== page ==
IN MUCH THE SAME WAY moviegoers are praising and discussing “12 Years a Slave” today, more than 36 years ago, American television audiences were engaged with the ABC miniseries “Roots.” It was appointment television for eight consecutive evenings beginning Sunday, Feb. 23, 1977.
IMG_9726 Granted, Steve McQueen’s new film has been lauded for its Oscar-worthy performances, artful cinematography, historical accuracy and unsparing depiction of slavery’s violence and psychological brutality. And regardless of critical opinion, “Roots,” adapted from the book by Alex Haley, was a relative triumph, too. Promoted as a landmark event, it was the first time such a lengthy dramatization of slavery had been produced.

A generation ago, any television event worth its mettle appeared on the cover of TV Guide and “Roots” was no exception. The weekly’s Jan. 22-28, 1977, issue features an essay by Haley and Romare Bearden (1911-1988) was enlisted to illustrate the cover.

At the start of Haley’s article, which appears on pages 6-9, the magazine gives a nod to Bearden:

“This week’s cover is by Romare Bearden, who, like author Alex Haley, is the descendant of slaves. Bearden is internationally recognized as one of America’s most eminent artists. His work hangs in New York’s Museum of Modern Art and many other collections, public and private. The cover, commissioned by TV GUIDE, is a collage as are most of the artist’s works.” — TV Guide

The dynamic image is rife with symbolism. Bearden invokes many of his familiar references, including the sun, moon and birds. The profile of an ebony-hued Black male figure is silhouetted against the continent of Africa. Cloaked in an American flag-inspired shirt, he appears to be confronting a slave ship, its underbelly brimming with human cargo.

Bearden employed his collage technique to convey deep meaning. According to the Smithsonian:

“The tensions between these bold shapes carried special meaning in the 1970s for the many African Americans who were interested in exploring their origins. As Bearden’s image suggests, this conflicting heritage — an ancestral African homeland, a long history of enslavement and oppression, and a patriotic commitment to American ideals—plays an important part in shaping African American identity.” — Smithsonian

While “Roots” and “12 Years a Slave” (which was also adapted from a book, a narrative by Solomon Northrup) are vastly different creations, both cultural benchmarks exposed mainstream audiences to America’s shameful, unresolved history.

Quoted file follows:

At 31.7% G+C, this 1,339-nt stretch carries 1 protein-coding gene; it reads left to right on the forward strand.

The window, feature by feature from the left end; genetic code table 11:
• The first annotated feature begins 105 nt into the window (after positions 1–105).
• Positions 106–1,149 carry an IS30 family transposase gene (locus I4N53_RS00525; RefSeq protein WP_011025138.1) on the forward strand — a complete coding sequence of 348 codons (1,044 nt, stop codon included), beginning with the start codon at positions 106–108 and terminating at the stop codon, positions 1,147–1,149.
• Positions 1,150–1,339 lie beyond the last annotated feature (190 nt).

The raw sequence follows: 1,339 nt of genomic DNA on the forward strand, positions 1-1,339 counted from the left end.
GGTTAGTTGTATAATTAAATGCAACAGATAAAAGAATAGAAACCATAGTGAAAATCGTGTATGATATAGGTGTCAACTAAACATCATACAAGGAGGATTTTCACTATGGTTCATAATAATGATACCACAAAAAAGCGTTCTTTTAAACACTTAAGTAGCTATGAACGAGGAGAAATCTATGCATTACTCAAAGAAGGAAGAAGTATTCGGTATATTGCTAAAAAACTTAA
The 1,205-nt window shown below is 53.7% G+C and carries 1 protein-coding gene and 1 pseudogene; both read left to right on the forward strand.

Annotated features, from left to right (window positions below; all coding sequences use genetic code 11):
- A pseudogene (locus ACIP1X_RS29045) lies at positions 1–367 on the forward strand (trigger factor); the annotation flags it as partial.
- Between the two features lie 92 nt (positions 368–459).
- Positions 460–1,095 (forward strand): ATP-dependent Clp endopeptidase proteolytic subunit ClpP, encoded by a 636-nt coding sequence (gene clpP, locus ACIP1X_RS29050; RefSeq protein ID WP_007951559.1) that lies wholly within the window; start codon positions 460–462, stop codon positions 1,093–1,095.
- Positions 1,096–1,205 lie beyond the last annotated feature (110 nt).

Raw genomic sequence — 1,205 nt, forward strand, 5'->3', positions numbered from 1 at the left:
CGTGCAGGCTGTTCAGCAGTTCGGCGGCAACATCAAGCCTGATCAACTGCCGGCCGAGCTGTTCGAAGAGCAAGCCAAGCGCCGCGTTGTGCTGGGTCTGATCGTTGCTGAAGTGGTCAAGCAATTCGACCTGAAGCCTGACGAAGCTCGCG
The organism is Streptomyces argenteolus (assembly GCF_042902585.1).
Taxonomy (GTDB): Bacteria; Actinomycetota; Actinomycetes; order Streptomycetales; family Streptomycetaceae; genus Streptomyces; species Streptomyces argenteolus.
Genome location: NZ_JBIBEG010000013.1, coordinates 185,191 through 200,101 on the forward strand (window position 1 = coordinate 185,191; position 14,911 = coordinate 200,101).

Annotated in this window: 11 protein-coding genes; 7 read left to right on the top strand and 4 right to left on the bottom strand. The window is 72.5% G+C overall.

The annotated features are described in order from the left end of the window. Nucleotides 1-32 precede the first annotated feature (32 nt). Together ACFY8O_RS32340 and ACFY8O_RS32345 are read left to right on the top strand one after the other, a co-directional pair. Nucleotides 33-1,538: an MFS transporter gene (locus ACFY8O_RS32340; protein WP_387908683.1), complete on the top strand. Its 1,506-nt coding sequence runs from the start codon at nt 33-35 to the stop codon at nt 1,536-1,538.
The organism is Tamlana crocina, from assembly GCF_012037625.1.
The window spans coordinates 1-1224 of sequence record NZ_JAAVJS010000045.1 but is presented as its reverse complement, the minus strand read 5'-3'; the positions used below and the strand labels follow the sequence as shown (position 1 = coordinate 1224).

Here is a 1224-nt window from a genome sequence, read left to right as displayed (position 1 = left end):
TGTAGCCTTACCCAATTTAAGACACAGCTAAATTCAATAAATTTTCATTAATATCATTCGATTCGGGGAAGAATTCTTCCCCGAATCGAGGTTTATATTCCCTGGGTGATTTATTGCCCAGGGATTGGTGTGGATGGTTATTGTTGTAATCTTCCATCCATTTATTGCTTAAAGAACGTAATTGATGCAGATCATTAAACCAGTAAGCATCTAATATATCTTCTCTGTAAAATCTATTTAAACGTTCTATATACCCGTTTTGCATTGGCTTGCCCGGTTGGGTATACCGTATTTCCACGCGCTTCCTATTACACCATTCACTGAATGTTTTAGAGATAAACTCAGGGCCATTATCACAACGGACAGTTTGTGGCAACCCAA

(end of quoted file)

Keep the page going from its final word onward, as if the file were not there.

Historian David Blight, director of the Center for the Study of Slavery, Resistance and Abolition at Yale University, gave an informative interview about “12 Years a Slave” to Terry Gross on NPR’s Fresh Air. Blight said he “liked the film very much” and that its depiction of slavery was effective and accurate.

His most compelling comments were about the institution of slavery itself and the failure to recognize its lasting imprint on American society:

“We love being the country that freed the slaves.…We’re not so fond of being the country…that had the biggest slave system on the planet.”
— David Blght, Fresh Air

A New York magazine interview asked LeVar Burton, who played Kunta Kinte in “Roots,” about the legacy of the mini series in the wake of “12 Years a Slave” — whether either had “vanquished the myth of “Gone with the Wind.” He summed up his thoughts thus:

“…Social justice requires rolling up your sleeves and getting your hands dirty. And I think moments like ‘Roots’ and ’12 Years a Slave’ are opportunities for art as a cultural force to step forward and lead the way. What we do with it is up to us.” — LeVar Burton, New York

Certainly, Bearden’s politically charged TV Guide image made a powerful statement when it landed in White and Black households in the late 1970s.

The Smithsonian further describes the significance of the “Roots” image:

“While Bearden’s work advertised the broadcast, it is effective because it also refers to other historical events and trends. The flag T-shirt, for example, suggests the bicentennial of American independence, which was celebrated in 1976. At the same time, the map of Africa, which takes center stage, evoked racial pride and unity and, for some Black nationalists, symbolized independence from America. By including contemporary, often conflicting, references to historical origins in an image meant for a wide audience, Bearden’s work highlights a Black history and identity that were becoming widely valued and debated.” — Smithsonian

A lithograph of Bearden’s collage was produced in an edition of 150. The 1977 print varies slightly from the original created for “TV Guide.” The red sphere emerging at the top of Africa has shifted to the left, moving further away from the horn of Africa to the northwest coast of the continent.

Several months after Bearden created the “Roots” cover, TV Guide commissioned the artist to illustrate a September 1977 cover for the new NFL season. CT


TV Guide, Jan. 22-28, 1977 (cover by Romare Bearden), “Roots: The Story Behind the Search,” by Alex Haley, pages 6-9.


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TV Guide, Jan. 22-28, 1977: Pages 6-7.


The cover line for Haley’s essay is “Roots: The Story Behind the Search.” Inside, the article carried the following title: “‘I Began Weeping Like Some Baby…’: The author’s 12-year search for his roots came to a moving climax in a remote African village.” In the years since “Roots” first aired, the originality and authenticity of parts of Haley’s account have been questioned.


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Pages 8-9.


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